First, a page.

Ahmed El Dabaja wrote – The in-house marketing team – marketing agency divide is as old as marketing and seemingly as impermeable as a granite cliff. Yet, the emergence of inbound content and social media marketing has seen some cracks appear in the edifice that separates the two streams of marketing practice.
In an age of resource constraints and budget freezes, going outside to a marketing agency is not always possible for a client, posing the question, how do clients get their in-house marketing team to be as efficient as an agency without having to resort to outsourcing?
Ahmed El Dabaja Continues “In the “Golden Age” of agencies, in-house client teams were effectively service teams connecting and often translating their external agency with their internal client. Marketing agencies dominated strategy, media placement, production, and the creative side of the business while the in-house marketing team managed internal scheduling, budgets, and reporting.
Then the education sector discovered the revenue stream that today is known as an MBA program and the world changed for agencies forever. Soon, clients were awashed in classically educated Masters Graduates, all eager to reclaim strategy for their own. In this post-apocalyptical environment, agencies were disaggregated, media and production went one way, client service went another, fees were cut, and agency services increasingly came to be selected by clients on an à la carte basis”.
Today’s Agency-Client Context
As disruptive as this disaggregation experience was for the marketing agency, it left them with a lasting legacy of lessons well learned which an in-house marketing team looking to lift their performance to the next level would do well to emulate.
In a high-speed, low-drag agency environment, staff members quickly learn to be both productive and supremely efficient. Additionally, in the typical agency environment, staff are exposed to different types of marketing, strategic approaches and marketing tactics, as well as a variety of client companies, industries, products, and services. Outside packaged goods multinationals, corporate marketing departments can rarely match that learning environment.
Here are four simple areas where Ahmed El Dabaja believes adopting the practices and disciplines of a marketing agency could drive the efficiency of an in-house marketing team.
1. Passion For Profitability
Management in an average marketing agency is acutely focused on metrics such as utilization rate, revenue per billable staffer, and profit margin as a means of explaining to individual staff members what their direct and indirect impact on the agency’s profitability is. Some agencies go so far as to link compensation packages to these metrics.
In the in-house marketing team environment, the link between individual performance and corporate profitability is far less tangible. While corporate marketing groups are making progress measurement core capabilities, it’s usually less straightforward to explain to an individual how he or she contributes to improved profitability. Clients could do a lot worse than explore marketing connection with profitability and link individual KPIs to profitability.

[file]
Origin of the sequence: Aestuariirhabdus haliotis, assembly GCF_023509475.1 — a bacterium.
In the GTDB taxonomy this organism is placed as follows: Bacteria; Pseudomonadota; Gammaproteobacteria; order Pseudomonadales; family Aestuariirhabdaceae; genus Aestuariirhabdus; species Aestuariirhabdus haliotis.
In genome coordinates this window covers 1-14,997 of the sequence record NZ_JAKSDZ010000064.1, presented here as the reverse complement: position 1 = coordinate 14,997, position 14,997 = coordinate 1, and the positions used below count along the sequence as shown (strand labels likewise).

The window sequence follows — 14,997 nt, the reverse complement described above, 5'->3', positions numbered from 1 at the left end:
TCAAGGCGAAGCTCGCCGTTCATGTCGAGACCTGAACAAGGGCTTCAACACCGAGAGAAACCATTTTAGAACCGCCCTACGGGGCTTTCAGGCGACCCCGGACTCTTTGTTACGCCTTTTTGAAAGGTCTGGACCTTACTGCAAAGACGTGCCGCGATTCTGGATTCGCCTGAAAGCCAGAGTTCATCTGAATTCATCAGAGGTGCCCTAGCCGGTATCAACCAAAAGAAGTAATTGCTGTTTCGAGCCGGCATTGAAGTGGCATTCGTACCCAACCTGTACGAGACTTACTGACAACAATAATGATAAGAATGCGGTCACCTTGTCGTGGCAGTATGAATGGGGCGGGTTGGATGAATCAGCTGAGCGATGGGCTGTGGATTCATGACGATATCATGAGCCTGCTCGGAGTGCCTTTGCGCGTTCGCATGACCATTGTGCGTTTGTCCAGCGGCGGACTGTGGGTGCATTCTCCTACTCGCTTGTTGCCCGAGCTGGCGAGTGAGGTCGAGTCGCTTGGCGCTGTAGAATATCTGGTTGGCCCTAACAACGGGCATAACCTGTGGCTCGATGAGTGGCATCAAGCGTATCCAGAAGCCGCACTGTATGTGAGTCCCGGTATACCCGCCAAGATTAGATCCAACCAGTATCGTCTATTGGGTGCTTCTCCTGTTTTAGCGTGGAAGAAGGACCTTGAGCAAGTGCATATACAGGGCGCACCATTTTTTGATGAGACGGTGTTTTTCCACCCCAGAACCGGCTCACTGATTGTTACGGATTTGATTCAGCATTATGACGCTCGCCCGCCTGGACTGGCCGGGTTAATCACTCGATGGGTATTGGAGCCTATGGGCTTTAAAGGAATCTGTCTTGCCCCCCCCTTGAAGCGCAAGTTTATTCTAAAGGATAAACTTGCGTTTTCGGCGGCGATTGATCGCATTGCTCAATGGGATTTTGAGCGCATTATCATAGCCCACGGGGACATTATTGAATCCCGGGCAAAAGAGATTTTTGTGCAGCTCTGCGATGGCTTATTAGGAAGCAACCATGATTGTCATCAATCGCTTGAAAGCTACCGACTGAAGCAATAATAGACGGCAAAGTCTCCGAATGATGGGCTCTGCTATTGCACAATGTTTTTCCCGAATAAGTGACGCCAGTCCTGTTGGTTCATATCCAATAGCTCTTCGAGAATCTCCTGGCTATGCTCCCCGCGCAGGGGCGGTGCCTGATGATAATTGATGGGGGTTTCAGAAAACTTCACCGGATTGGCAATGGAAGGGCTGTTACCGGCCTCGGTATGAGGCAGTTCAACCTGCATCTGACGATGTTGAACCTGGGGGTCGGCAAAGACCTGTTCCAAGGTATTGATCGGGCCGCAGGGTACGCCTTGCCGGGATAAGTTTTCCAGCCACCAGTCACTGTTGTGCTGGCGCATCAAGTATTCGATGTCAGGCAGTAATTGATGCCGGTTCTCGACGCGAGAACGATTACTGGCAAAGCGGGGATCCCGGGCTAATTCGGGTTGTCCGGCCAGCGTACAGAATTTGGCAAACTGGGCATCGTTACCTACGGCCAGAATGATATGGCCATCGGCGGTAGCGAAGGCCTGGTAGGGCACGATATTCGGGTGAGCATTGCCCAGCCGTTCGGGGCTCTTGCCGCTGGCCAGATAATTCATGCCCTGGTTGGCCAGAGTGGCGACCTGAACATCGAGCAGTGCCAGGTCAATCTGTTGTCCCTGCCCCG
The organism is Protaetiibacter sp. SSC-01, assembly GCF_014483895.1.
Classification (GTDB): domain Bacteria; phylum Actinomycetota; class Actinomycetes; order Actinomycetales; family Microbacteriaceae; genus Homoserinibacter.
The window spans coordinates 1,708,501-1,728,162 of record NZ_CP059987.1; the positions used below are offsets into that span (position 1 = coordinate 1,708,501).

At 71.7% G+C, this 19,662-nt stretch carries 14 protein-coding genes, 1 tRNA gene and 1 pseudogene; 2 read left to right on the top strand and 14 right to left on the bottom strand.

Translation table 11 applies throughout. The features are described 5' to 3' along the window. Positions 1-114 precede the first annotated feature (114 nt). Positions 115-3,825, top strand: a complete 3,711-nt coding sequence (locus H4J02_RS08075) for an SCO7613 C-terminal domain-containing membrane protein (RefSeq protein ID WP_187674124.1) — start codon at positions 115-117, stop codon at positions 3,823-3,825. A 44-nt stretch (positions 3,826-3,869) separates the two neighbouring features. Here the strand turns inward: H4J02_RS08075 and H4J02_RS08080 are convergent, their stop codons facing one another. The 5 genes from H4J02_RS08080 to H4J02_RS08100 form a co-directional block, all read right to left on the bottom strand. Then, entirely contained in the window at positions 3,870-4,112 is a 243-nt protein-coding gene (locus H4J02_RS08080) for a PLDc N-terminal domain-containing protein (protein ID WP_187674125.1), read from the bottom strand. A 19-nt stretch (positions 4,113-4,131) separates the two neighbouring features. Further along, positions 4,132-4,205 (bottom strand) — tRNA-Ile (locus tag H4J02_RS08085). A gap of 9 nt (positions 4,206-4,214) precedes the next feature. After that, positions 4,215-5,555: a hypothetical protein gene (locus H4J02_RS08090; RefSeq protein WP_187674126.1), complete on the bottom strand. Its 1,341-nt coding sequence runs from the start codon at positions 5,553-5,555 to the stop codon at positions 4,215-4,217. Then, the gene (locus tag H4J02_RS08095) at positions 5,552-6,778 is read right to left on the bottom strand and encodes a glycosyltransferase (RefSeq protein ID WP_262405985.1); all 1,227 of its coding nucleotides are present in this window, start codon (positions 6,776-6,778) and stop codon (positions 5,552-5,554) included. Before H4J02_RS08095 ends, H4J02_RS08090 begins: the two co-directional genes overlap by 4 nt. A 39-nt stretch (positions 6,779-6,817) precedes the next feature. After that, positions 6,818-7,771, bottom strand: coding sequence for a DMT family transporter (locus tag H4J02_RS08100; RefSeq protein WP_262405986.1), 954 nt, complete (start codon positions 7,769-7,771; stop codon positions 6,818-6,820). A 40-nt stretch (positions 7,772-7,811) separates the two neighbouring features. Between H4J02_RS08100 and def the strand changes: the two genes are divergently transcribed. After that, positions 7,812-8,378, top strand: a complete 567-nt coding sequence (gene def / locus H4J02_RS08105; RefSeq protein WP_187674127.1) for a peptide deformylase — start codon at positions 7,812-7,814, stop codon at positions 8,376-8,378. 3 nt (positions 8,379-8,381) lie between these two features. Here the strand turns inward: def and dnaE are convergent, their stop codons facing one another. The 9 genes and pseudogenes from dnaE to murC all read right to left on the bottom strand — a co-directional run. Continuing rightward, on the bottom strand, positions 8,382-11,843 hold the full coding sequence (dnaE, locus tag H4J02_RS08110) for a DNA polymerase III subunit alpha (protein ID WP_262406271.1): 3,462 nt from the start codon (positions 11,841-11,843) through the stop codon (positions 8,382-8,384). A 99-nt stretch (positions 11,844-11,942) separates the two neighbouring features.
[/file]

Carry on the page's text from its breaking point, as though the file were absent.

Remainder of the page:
2. Cross Functional Teams
Functional silos are endemic in corporate environments. Digital rarely crosses over with PR or Events; product teams are separate to corporate. Why maintain that structure when marketing is increasingly integrated and most marketing campaigns demand a coordinated approach?
One agency sweet spot is their ability to efficiently stand up a cross-functional project team and reassign its members when that campaign is completed. Agencies are skilled at managing their finite resources to extract the maximum productivity from each individual team member while delivering an integrated outcome for the client. This philosophy could easily translate to the in-house marketing team.
3. Time Management & Tracking
Few corporate marketing departments expect their staffers to track their time. A job done is a job completed and off the work in progress list, regardless of how long it takes.
Time is a resource and as they say, time is money. One of the ways to identify high-performing stars of an in-house marketing team is to look for is someone who delivers excellent and does it consistently and efficiently. That type of impact can only be achieved if you actually track the completion time for a project or task. Time tracking is second nature to agency operators and it would not go amiss in a corporate setting, either.
4. Productive Meetings
The executives who coerce their staff into standing up for meetings are legendary for a reason. Aside from the mechanics of running an efficient meeting, which is easy to stray from regardless of whether you are part of an in-house marketing team, or a marketing agency corporations and their management do appear to be slaves to a meeting culture.
All too many marketing directors and VP have little idea why certain meetings are blocked into their calendars, other than they have been asked to attend them. Inevitably, the meeting meanders, lacks focus and strays off topic. Agencies, on the other hand, tend to avoid inefficient, runaway meetings mainly because it impacts their staffers’ individual utilization rate.
Agreed, tracking time doesn’t prevent a meeting degenerating into chaos, but it’s a start. Inevitably, the agency team is billing the meeting time to a client, so there’s a level of accountability involved and an expectation that you’ll make progress during that time.
Thank you for reading,
Ahmed El Dabaja